David Bourget (Western Ontario)
David Chalmers (ANU, NYU)
Rafael De Clercq
Jack Alan Reynolds
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Philosophical Psychology 24 (4):463 - 485 (2011)
The hypothesis of extended cognition (HEC), or the claim that cognitive processes are not entirely organism-bound and can extend into the world, has received a barrage of criticism. Likewise, defenders of HEC have responded and even retreated into more moderate positions. In this paper, I trace the debate, rehearsing what I take to be the three strongest cases against HEC: nonderived content, causally natural kinds, and informational integration. I then argue that so far, the replies have been unsatisfactory, mainly because they rest on tacit assumptions about the nature of ?human organisms,? which are the very subjects in question. One such reply, Clark's (2008) recent hypothesis of organism-centered cognition (HOC), is shown to be a particularly hasty retreat, specifically in terms of tackling the issue of informational integration. Namely, my position is that Clark concedes too quickly that the organism is the ?chief executor? of this cognitive function and I claim this on the grounds that (1) not all human organisms integrate information in the way Weiskopf (2008) argues they do, and (2) it is not impossible for external tools to be an informationally integrative component of a ?systemic whole.?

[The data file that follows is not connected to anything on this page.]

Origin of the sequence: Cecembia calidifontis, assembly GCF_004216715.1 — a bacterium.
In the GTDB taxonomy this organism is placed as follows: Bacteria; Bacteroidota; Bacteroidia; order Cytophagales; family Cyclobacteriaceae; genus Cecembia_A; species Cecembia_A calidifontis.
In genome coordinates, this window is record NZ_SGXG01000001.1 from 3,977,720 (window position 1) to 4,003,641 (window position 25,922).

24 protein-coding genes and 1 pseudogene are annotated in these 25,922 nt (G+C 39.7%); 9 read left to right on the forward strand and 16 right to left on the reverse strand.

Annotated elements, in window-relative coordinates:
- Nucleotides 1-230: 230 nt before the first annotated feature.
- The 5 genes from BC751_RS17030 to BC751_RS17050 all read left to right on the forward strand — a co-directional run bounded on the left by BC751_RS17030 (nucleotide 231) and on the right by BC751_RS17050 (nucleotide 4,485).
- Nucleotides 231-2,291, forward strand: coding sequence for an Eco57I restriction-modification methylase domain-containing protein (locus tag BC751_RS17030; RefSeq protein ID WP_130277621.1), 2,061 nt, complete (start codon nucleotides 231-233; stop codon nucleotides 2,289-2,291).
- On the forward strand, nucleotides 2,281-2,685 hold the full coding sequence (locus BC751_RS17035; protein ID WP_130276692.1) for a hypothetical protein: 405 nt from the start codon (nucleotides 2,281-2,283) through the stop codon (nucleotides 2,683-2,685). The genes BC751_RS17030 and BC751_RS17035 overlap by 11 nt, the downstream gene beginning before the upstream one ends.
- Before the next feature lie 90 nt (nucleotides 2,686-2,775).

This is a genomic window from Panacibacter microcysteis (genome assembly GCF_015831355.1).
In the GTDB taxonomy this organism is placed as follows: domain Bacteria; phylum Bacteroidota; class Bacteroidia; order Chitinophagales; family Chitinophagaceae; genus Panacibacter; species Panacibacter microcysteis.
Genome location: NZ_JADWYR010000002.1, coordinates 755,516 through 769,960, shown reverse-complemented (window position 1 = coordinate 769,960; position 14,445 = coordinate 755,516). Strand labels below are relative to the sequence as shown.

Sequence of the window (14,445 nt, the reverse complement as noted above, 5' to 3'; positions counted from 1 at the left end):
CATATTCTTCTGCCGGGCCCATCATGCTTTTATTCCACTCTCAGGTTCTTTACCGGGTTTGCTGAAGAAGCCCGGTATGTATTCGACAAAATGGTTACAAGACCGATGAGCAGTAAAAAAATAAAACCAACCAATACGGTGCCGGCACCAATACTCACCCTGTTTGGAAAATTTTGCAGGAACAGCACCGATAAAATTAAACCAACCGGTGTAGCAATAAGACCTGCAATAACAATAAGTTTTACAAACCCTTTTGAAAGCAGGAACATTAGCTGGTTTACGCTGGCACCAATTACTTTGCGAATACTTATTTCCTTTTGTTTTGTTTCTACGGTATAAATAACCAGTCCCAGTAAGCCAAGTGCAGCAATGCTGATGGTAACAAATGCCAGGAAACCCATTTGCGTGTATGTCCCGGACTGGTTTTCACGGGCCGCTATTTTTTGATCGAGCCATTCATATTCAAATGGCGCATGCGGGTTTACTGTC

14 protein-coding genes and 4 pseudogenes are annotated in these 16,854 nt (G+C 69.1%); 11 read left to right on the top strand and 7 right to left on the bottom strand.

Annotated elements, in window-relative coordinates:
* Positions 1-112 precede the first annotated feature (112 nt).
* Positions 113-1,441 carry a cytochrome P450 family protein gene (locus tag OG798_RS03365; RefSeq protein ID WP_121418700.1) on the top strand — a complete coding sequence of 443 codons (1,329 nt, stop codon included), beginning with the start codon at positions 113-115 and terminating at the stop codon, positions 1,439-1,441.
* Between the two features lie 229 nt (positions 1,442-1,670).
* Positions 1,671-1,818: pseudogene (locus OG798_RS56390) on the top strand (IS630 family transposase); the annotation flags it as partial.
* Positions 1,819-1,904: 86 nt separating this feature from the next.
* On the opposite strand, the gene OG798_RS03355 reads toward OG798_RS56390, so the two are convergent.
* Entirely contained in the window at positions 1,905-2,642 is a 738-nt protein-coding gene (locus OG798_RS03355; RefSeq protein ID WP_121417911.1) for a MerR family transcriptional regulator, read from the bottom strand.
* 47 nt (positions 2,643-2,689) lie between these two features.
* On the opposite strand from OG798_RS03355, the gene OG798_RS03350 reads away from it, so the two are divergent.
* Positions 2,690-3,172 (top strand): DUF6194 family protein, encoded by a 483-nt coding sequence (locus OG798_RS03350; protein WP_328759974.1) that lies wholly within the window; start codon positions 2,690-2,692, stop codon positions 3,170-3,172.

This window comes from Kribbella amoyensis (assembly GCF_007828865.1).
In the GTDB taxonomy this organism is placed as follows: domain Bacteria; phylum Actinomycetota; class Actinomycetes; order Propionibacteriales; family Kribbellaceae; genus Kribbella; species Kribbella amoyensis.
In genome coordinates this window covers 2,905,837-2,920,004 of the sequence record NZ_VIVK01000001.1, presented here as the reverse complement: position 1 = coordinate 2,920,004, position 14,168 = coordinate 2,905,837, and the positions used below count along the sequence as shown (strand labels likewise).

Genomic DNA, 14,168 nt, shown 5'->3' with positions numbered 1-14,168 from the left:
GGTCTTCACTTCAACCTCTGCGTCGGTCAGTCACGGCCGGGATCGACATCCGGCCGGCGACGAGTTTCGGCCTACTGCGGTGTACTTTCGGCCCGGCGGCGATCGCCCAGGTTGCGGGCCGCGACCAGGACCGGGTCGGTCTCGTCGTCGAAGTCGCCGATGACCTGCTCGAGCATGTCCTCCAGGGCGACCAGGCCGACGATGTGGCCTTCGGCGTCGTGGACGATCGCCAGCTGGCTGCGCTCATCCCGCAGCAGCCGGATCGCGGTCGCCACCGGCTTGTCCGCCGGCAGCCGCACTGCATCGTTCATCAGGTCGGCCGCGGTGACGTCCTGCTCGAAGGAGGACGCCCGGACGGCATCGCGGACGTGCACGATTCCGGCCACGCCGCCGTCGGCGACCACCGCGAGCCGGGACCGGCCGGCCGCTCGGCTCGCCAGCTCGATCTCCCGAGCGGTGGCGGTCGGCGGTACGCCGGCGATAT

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References found in this work BETA
Frederick R. Adams & Kenneth Aizawa (2010). Defending the Bounds of Cognition. In Richard Menary (ed.), The Extended Mind. Mit Press.
Frederick R. Adams & Kenneth Aizawa (1992). 'X' Means X: Semantics Fodor-Style. [REVIEW] Minds and Machines 2 (2):175-83.
Ken Aizawa & Fred Adams (2005). Defending Non-Derived Content. Philosophical Psychology 18 (6):661-669.
Kenneth Aizawa & Frederick R. Adams (2005). Defending Non-Derived Content. Philosophical Psychology 18 (6):661-669.
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